WASHINGTON (Reuters) - Takata Corp’s TKTDQ.PK U.S. unit agreed Thursday to settle a probe by 44 state attorneys general into claims it concealed a deadly safety defect with air bag inflators.
TK Holdings Inc, which is in bankruptcy reorganization proceedings, agreed in the settlement to a $650 million civil penalty over the defect linked to at least 22 deaths. South Carolina Attorney General Alan Wilson said in a statement that because Takata does not have the money, the states “agreed not to collect this civil penalty in order to maximize the recovery available to consumers who were the victims.”
In February 2017, Takata pleaded in a U.S. federal court to a felony charge as part of a $1 billion settlement that included compensation funds for automakers and victims of its faulty air bag inflators in connection with the largest automotive recall in history.
The company’s air bag inflators can inflate with too much force and spray metal fragments. Three former senior Takata executives were charged in January 2017 with falsifying test results but none have appeared in a U.S. court.
The company agreed in the settlement to “not represent that its airbags are safe unless supported by competent and reliable scientific or engineering evidence” and “not falsify or manipulate testing data, or provide any testing data that the companies know is inaccurate.”
On Friday, a lawyer for TK Holdings said the company is on the verge of receiving court approval for its reorganization and $1.6 billion sale of its non-air bag businesses.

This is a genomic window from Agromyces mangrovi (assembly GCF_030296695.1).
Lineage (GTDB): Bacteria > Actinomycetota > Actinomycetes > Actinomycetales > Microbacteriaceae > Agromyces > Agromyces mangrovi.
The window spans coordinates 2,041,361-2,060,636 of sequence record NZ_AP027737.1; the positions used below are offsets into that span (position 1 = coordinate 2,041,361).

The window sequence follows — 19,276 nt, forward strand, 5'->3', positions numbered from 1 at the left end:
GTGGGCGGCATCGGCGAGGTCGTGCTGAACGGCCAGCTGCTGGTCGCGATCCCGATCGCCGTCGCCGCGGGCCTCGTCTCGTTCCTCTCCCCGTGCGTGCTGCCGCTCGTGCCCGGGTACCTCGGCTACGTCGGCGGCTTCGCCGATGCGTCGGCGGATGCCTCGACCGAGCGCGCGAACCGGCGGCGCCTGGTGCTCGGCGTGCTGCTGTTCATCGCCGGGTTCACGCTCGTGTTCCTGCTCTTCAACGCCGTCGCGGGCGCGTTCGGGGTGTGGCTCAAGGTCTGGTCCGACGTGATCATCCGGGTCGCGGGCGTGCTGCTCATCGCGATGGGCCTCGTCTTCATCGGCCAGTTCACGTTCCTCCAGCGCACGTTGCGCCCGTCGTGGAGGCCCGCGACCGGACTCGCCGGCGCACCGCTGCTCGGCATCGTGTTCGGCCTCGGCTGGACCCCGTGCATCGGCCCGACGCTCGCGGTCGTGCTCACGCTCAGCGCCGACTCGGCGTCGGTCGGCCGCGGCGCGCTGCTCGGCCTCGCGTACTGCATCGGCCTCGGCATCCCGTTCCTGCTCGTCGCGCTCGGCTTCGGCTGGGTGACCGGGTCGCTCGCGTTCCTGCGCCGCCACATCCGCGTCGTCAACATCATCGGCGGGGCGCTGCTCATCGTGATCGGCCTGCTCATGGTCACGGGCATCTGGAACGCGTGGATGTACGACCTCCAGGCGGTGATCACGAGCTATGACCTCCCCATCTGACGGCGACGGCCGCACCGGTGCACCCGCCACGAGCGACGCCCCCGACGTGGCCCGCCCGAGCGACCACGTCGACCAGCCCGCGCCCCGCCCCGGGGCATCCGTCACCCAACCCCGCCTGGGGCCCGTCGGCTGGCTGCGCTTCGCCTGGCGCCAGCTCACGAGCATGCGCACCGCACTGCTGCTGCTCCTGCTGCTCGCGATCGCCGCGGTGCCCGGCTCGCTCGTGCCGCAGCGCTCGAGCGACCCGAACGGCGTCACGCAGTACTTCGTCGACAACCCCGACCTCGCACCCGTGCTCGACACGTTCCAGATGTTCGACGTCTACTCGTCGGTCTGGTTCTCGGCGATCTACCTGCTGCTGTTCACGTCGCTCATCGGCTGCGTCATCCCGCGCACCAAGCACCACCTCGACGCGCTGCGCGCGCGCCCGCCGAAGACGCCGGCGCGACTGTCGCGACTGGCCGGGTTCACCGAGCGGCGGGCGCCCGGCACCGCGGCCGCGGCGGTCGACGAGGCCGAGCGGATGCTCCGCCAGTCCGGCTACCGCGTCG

At the start of a hearing in U.S. Bankruptcy Court in Wilmington, Delaware, lawyer Marcia Goldstein told the court that Takata’s U.S. unit had resolved nearly all objections to the reorganization.
The judge will hear from some objectors before reaching any decision.
Takata and TK Holdings Inc filed for bankruptcy last year in the wake of the recall. The company has said it has recalled, or plans to recall, about 125 million inflators worldwide by 2019, including more than 60 million in the United States.
As part of the company’s bankruptcy plan, automakers are contributing between $80 million and $130 million to help compensate those injured.
That agreement removed a major obstacle to the plan of reorganization by Takata’s U.S. unit and helps ensure the sale of Takata’s non-air bag inflator businesses to Key Safety Systems, a unit of China’s Ningo Joyson Electric Corp.
Reporting by David Shepardson; Editing by David Gregorio